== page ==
Plot outlines

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Mike Dickson
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Plot outlines

Post by Mike Dickson » October 27th, 2010, 2:19 pm

Outliners, how complete are your plot's when you start writing your first draft? How flawed are they? Do they show just the basics or do you have twists and turns built in?

Polymath has been helping me with a plot. we talked about the basics. I've built on the basics but still have a problem with specifics regarding twists and turns so I'm just curious as to how perfect your plot outlines are before you begin the first draft.

For example, one of my favorite authors, John Grisham said his plot outlines are very detailed before he writes. That to me means he has many of the twists and turns in his outlines.

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Re: Plot outlines

Post by sbs_mjc1 » October 27th, 2010, 2:30 pm

S.B. and I outline obsessively-- or more to the point, S.B. insists upon outlining obsessively. We talk out the plot and most of the main twists and the ending. When we actually wrote the first draft, there were some minor revisions, but they were to sequence of events or the exclusion of some scenes, not any major structural changes.
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Re: Plot outlines

Post by Mike Dickson » October 27th, 2010, 2:52 pm

sbs_mjc1 wrote:S.B. and I outline obsessively-- or more to the point, S.B. insists upon outlining obsessively. We talk out the plot and most of the main twists and the ending. When we actually wrote the first draft, there were some minor revisions, but they were to sequence of events or the exclusion of some scenes, not any major structural changes.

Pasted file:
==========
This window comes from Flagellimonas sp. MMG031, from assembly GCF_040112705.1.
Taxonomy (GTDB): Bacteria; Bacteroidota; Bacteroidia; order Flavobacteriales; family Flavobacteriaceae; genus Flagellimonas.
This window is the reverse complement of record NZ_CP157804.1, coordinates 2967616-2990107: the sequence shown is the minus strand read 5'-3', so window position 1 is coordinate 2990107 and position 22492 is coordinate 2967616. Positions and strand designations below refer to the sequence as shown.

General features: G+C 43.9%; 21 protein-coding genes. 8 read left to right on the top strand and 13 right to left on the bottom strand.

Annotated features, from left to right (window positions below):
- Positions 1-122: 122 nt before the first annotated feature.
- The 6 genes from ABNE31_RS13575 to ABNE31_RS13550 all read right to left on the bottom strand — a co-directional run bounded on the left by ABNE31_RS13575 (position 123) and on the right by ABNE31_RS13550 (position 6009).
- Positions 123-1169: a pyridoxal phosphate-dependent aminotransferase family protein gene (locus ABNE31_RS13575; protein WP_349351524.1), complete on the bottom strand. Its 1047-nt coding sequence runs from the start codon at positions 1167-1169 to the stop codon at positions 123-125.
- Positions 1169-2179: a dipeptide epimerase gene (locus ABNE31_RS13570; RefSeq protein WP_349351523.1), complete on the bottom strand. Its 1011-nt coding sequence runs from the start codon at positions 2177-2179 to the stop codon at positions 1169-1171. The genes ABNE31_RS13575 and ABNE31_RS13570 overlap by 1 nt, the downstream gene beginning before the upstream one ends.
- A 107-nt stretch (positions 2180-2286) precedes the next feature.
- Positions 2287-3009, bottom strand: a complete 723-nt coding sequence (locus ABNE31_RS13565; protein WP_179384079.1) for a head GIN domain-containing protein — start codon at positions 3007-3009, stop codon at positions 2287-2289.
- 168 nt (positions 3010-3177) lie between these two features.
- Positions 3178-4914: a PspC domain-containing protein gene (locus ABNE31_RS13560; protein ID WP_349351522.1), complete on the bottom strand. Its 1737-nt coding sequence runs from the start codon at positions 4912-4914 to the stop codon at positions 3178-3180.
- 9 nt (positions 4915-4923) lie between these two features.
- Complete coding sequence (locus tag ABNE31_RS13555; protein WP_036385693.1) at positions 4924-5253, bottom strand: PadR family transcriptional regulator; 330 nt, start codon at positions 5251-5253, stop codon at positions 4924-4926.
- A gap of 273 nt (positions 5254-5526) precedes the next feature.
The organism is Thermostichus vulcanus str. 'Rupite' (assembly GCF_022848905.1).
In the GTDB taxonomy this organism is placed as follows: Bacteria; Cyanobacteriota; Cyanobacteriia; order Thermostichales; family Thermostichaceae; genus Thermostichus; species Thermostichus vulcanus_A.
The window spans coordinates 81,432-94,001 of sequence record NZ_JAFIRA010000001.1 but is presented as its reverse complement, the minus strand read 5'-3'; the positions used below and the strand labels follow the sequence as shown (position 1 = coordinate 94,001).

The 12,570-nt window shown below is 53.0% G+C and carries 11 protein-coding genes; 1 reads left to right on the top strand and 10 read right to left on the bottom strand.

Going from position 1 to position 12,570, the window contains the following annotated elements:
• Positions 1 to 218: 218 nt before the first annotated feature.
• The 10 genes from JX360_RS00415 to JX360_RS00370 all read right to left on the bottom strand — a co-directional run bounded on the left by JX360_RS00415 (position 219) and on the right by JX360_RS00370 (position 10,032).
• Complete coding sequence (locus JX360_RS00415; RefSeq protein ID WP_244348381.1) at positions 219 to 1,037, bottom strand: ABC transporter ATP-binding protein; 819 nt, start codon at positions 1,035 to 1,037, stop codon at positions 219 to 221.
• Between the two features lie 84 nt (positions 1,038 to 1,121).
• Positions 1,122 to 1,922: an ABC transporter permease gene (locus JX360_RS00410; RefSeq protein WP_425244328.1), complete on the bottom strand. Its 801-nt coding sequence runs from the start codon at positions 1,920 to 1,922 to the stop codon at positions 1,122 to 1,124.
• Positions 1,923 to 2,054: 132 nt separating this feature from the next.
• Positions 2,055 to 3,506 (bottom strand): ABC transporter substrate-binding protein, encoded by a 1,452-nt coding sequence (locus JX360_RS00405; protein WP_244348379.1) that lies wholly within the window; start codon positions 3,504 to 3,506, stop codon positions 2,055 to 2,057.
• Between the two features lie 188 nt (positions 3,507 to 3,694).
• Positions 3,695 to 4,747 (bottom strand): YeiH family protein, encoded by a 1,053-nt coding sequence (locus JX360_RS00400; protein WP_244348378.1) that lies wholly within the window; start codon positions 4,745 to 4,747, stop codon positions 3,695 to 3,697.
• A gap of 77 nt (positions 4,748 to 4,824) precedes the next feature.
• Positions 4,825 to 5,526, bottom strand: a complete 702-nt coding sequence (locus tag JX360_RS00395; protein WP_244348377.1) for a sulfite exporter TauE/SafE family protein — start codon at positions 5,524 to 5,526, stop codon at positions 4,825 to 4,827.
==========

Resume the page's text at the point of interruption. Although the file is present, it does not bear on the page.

Good I need to talk wth obsessive outliners. How is this layout in your opinion?

Act 1
Chapter 1
Scene 1
A.
B.
C.
Scene 2
A.
B.
C.
Chapter 2
Scene 1
A.
And so on...

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polymath
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Re: Plot outlines

Post by polymath » October 27th, 2010, 2:59 pm

The purpose of reversals is to keep readers in doubt until the final outcome. Major or minor reversals, twists and turns, setbacks and letdowns, etc., accomplish that by escalating readers' doubt up through the climax.

The major reversals are the major crises. The inciting crisis upsets emotional equilibrium. Some poor sob discovers a high magnitude complicating problem. The first effort to address it results in a minor reversal. Say, he discovers from a first failure it's more complicated than he at first thought. He discovers that unhelpful bit of information. The second effort also fails, but he makes some progress by discovering more information about the complication. And so on scene by scene to the climax.

At the climax all necessary information needed to address the complication is known. Outcome of the complication is most in doubt. Efforts to address the complication are greatest. And the forces of antagonism are in greatest opposition. The outcome is in sight and a favorable outcome seems likely, but is still unsettled.